Impressive immersion in astringent and unconventional unaccompanied sonatas
The Strad Issue: March 2020
Description: Impressive immersion in astringent and unconventional unaccompanied sonatas
Musicians: Viacheslav Dinerchtein (viola)
Works: Weinberg: Complete Sonatas for Solo Viola
Catalogue Number: Solo Musica SM 310 (2 CDs)
The present complete set of Mieczysław Weinberg’s unaccompanied viola sonatas is already the second one, surely a sign that the music of this composer, who until not long ago was all but unknown to the general public, is deservedly on its way into the central repertoire. Weinberg was friends with the elite of Soviet virtuoso instrumentalists – Oistrakh, Rostropovich, Richter et al – and wrote music tailored to their extraordinary capacities. I have come to think of the four monumental viola sonatas as ‘Hindemith on steroids’. As opposed to the German composer, however, Weinberg wasn’t a string player – his unconventional writing can make these pieces rather intractable from a technical point of view.
The First Sonata, written in 1971 for Fyodor Druzhinin, begins imposingly with a series of majestic chords that will be reprised in the third movement. In between there scurries a scherzo with klezmer evocations, and the sonata ends with variations on a theme that recalls Shostakovich’s most impenetrable poker-face mood. From these elements – intricate chords, echoes of Jewish music and grimly obstinate passages – are also built the other three sonatas.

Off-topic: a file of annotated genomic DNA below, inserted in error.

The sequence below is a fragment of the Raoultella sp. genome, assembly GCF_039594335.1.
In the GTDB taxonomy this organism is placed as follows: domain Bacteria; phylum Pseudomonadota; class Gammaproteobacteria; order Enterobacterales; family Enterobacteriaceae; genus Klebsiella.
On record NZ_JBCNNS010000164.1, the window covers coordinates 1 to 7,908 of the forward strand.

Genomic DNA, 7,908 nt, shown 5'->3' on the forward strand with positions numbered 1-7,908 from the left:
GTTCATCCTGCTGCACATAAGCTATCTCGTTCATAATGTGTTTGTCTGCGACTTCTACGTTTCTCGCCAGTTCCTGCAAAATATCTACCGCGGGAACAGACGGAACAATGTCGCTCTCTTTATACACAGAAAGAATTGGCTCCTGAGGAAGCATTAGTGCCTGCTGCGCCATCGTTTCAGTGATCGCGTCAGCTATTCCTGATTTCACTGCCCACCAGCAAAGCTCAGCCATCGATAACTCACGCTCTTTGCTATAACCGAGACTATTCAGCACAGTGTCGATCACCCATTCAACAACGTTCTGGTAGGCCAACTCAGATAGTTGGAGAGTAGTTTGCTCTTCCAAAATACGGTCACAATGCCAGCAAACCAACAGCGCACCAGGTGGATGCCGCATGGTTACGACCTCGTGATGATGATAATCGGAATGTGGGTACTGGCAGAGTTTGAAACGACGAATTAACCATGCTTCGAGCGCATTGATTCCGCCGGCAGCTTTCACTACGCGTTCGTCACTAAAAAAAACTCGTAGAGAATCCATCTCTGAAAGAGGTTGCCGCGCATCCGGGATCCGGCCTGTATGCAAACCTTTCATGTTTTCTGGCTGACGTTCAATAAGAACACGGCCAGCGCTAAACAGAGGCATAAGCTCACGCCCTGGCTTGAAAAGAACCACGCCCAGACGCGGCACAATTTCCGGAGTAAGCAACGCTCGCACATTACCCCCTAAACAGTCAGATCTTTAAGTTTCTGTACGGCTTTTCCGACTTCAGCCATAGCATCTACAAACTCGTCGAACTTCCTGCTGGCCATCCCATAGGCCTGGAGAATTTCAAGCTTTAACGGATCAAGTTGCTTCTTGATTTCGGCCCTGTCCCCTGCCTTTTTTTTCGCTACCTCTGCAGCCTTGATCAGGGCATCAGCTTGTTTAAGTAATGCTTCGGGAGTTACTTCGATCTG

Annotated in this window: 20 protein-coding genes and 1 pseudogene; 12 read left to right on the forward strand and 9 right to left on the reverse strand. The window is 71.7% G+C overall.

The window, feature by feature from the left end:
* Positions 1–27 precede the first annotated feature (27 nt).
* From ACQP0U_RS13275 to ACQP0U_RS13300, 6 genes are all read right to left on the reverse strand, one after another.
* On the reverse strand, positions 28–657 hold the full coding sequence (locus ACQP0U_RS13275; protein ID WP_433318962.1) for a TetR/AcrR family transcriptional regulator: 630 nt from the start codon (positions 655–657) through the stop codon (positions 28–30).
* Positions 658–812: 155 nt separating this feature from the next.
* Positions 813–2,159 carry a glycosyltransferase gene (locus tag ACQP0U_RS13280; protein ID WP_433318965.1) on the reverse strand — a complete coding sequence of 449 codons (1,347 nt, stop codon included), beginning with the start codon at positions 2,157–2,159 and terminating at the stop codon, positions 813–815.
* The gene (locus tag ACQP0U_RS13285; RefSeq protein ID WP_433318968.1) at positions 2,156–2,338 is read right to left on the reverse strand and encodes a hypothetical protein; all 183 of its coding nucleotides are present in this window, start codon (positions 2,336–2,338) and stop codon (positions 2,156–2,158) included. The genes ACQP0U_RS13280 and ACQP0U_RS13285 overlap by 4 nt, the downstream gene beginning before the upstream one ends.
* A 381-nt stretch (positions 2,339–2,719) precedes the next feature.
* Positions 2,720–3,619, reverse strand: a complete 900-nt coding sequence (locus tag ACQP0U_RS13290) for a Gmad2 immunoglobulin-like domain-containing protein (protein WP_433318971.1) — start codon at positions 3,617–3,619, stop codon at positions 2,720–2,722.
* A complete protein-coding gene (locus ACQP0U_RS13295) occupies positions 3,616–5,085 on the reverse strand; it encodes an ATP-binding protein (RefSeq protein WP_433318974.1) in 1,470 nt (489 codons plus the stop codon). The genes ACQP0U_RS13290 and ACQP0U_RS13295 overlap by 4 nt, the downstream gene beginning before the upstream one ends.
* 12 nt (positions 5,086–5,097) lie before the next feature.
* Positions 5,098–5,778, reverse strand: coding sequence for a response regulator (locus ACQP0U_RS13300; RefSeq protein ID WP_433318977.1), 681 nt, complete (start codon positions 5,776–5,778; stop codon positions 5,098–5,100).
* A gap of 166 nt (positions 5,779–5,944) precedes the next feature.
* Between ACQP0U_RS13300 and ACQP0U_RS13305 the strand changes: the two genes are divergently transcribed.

Accompanying an informative article on the music by David Fanning, Viacheslav Dinerchtein writes eloquently in the beautifully produced booklet about his discovery of Weinberg’s sonatas. He has profitably taken his time for immersing himself in the composer’s highly personal sound world and, needless to say, to get his fingers around the music’s enormous difficulties. The most impressive results, and the lively recorded sound, can be heartily recommended to the ever growing group of Weinberg enthusiasts.
CARLOS MARÍA SOLARE